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Cloud providers have contact centre edge

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Choosing a contact centre solutions partner in Europe, Middle East and Africa (EMEA) has become complex owing to the presence of myriad contact centre providers.

Buyers will do their due diligence in assessing vendor capabilities irrespective of the deployment method. Beyond features and functionality, they will look at long-term financial viability, track record, product roadmaps, services and support before taking the plunge. As such, vendors will have stay ahead of the innovation curve to gain market share.

New analysis from Frost & Sullivan, “2015 EMEA Contact Centre Systems Buyers Guide”, finds that consumer preference for self-education and self-help, coupled with the prolific way they broadcast thoughts, ideas, compliments and complaints about brands on social media, is forcing a sea change within the contact centre industry. Vendors and end users alike are adapting to new interaction channels that provide richer self-service capabilities.

“Contact centre systems suppliers in EMEA will need to expand more heavily into adjacent customer support areas such as omni-channel support, big data, and mobility,” says Frost & Sullivan ICT principal analyst Nancy Jamison. “Integrating disparate solutions will quicken the move to omni-channel customer care.”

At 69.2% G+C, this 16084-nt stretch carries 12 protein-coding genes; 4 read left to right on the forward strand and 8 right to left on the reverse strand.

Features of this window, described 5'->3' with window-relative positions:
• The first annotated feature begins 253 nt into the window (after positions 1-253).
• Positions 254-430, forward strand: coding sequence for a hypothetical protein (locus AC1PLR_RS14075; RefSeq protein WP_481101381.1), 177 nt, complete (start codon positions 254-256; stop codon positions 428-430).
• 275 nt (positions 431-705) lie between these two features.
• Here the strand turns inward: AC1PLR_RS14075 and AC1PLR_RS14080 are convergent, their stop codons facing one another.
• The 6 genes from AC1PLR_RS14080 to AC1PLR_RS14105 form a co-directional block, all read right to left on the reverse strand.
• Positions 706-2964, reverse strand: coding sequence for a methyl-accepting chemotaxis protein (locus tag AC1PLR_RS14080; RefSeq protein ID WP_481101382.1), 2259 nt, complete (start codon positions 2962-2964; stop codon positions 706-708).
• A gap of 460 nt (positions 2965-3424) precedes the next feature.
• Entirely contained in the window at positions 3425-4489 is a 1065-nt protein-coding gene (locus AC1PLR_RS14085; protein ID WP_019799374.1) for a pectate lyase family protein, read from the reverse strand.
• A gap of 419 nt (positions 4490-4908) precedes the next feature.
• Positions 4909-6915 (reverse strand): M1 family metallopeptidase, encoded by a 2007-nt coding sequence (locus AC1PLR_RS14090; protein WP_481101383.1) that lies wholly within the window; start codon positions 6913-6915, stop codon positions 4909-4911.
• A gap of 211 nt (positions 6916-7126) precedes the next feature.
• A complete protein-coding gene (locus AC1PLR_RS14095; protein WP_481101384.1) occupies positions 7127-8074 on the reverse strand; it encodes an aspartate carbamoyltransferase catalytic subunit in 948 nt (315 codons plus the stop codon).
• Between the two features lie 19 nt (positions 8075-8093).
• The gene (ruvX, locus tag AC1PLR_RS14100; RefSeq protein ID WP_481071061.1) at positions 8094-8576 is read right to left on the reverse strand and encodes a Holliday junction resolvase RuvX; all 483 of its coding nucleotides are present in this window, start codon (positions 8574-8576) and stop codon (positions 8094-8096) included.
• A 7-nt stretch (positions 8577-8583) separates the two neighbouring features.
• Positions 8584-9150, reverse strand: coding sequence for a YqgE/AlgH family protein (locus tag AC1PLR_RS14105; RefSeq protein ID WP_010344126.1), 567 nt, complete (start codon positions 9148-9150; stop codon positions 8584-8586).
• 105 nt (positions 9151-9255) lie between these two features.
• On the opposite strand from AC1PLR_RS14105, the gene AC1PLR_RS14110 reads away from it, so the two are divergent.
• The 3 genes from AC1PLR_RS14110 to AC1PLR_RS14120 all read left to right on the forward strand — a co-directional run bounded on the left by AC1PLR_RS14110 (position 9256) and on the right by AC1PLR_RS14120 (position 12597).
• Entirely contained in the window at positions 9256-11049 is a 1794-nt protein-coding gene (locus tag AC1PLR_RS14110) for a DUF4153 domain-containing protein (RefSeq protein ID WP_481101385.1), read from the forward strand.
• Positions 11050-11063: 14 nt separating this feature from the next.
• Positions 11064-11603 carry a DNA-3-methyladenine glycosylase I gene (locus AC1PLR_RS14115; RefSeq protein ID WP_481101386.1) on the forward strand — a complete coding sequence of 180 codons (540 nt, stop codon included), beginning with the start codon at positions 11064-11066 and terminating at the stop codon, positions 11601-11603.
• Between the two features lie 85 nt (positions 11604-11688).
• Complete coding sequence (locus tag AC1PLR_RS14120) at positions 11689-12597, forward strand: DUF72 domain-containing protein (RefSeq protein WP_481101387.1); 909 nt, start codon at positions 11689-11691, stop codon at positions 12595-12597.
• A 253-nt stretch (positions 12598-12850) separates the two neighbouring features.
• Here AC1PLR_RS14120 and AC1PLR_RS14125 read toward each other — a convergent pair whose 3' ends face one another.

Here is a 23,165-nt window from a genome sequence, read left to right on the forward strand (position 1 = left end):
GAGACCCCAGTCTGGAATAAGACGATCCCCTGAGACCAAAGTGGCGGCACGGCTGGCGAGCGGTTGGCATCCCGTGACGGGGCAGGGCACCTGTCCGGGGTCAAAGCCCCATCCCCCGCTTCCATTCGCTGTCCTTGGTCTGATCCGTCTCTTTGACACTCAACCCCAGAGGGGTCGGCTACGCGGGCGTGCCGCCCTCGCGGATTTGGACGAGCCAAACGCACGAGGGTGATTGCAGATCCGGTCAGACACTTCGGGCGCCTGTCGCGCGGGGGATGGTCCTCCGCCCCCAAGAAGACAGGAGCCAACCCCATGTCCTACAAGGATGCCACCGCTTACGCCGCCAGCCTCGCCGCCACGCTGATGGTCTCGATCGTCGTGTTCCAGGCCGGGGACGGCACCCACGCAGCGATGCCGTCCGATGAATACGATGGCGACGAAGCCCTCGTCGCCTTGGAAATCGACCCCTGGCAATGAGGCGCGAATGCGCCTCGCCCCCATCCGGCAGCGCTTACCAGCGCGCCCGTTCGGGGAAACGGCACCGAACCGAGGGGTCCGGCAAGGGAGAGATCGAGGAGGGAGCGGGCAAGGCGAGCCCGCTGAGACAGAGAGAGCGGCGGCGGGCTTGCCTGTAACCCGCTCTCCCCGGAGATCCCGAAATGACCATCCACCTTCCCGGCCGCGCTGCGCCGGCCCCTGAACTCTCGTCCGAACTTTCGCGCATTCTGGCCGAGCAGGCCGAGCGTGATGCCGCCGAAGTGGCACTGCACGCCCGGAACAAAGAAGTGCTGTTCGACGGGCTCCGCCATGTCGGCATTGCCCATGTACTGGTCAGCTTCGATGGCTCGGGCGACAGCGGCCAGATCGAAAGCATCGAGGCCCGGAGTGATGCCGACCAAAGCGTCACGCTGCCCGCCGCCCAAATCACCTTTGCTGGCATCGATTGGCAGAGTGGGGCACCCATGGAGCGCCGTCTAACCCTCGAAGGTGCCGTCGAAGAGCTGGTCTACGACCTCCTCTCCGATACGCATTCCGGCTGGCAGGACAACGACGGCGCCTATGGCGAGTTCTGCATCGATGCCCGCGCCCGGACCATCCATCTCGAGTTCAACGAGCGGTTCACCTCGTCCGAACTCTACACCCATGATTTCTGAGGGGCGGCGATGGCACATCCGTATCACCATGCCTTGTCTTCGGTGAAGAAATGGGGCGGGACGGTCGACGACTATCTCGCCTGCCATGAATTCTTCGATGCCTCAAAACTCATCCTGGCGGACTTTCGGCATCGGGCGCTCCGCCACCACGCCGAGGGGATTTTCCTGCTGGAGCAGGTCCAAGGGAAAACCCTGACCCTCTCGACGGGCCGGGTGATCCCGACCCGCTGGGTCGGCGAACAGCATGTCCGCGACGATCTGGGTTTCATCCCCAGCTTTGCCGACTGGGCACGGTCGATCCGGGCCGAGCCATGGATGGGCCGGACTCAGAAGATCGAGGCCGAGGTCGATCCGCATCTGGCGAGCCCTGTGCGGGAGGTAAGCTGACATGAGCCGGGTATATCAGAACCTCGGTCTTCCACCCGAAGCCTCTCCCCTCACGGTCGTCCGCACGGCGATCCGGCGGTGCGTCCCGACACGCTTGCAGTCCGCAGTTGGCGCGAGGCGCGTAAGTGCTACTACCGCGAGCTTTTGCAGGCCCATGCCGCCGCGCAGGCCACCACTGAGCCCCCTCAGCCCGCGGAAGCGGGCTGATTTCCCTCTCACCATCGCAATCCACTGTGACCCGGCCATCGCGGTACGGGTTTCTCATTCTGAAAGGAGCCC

In the past few years, the slowly recovering global economy has affected buying decisions and held back investment in new systems and upgrades. The emergence of hosted and cloud services, which allow companies to reduce capital and operational expenditure on contact centre solutions, is further affecting market revenues.

While contact centre systems providers continue to produce compelling, feature-rich premise-based solutions, the spectre of the cloud will not go away. Hence, providers are bound to take an ‘if you cannot beat them join them’ attitude and answer with cloud-based options of their own.

“Over and above discussing roadmap plans for various trends, buyers should understand how contact center systems providers are addressing the cloud,” says Jamison. “Whether it makes sense for a company to move all or part of their systems to the cloud, it is imperative for end users to understand its bearing on their infrastructure and business in the long run and make the right choice.”